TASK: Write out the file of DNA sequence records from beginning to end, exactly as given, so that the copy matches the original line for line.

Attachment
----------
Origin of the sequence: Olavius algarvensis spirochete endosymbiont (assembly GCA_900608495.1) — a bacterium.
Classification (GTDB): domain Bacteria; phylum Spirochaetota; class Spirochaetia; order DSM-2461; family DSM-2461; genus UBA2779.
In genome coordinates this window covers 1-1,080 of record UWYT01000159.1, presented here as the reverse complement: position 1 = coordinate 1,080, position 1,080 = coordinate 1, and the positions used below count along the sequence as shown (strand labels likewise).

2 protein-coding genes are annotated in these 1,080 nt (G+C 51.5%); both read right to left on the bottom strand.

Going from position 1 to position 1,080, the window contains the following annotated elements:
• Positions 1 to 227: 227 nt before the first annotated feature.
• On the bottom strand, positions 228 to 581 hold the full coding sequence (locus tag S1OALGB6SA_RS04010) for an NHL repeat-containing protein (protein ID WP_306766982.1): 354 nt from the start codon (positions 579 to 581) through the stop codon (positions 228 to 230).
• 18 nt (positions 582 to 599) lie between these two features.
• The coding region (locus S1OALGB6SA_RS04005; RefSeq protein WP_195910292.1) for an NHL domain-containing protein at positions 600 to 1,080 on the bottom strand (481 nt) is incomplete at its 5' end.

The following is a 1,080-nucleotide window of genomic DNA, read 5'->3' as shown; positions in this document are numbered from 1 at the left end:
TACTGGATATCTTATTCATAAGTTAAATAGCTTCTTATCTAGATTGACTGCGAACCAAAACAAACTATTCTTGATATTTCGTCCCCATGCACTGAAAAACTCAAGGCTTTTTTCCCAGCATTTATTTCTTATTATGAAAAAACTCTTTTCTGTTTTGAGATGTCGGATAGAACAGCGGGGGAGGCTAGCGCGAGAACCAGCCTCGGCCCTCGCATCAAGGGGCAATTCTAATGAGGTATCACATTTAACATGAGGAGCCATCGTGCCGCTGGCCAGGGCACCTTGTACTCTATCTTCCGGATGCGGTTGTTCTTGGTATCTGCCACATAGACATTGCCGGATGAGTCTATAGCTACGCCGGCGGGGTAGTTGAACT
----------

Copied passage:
Origin of the sequence: Olavius algarvensis spirochete endosymbiont (assembly GCA_900608495.1) — a bacterium.
Classification (GTDB): domain Bacteria; phylum Spirochaetota; class Spirochaetia; order DSM-2461; family DSM-2461; genus UBA2779.
In genome coordinates this window covers 1-1,080 of record UWYT01000159.1, presented here as the reverse complement: position 1 = coordinate 1,080, position 1,080 = coordinate 1, and the positions used below count along the sequence as shown (strand labels likewise).

2 protein-coding genes are annotated in these 1,080 nt (G+C 51.5%); both read right to left on the bottom strand.

Going from position 1 to position 1,080, the window contains the following annotated elements:
• Positions 1 to 227: 227 nt before the first annotated feature.
• On the bottom strand, positions 228 to 581 hold the full coding sequence (locus tag S1OALGB6SA_RS04010) for an NHL repeat-containing protein (protein ID WP_306766982.1): 354 nt from the start codon (positions 579 to 581) through the stop codon (positions 228 to 230).
• 18 nt (positions 582 to 599) lie between these two features.
• The coding region (locus S1OALGB6SA_RS04005; RefSeq protein WP_195910292.1) for an NHL domain-containing protein at positions 600 to 1,080 on the bottom strand (481 nt) is incomplete at its 5' end.

The following is a 1,080-nucleotide window of genomic DNA, read 5'->3' as shown; positions in this document are numbered from 1 at the left end:
TACTGGATATCTTATTCATAAGTTAAATAGCTTCTTATCTAGATTGACTGCGAACCAAAACAAACTATTCTTGATATTTCGTCCCCATGCACTGAAAAACTCAAGGCTTTTTTCCCAGCATTTATTTCTTATTATGAAAAAACTCTTTTCTGTTTTGAGATGTCGGATAGAACAGCGGGGGAGGCTAGCGCGAGAACCAGCCTCGGCCCTCGCATCAAGGGGCAATTCTAATGAGGTATCACATTTAACATGAGGAGCCATCGTGCCGCTGGCCAGGGCACCTTGTACTCTATCTTCCGGATGCGGTTGTTCTTGGTATCTGCCACATAGACATTGCCGGATGAGTCTATAGCTACGCCGGCGGGGTAGTTGAACT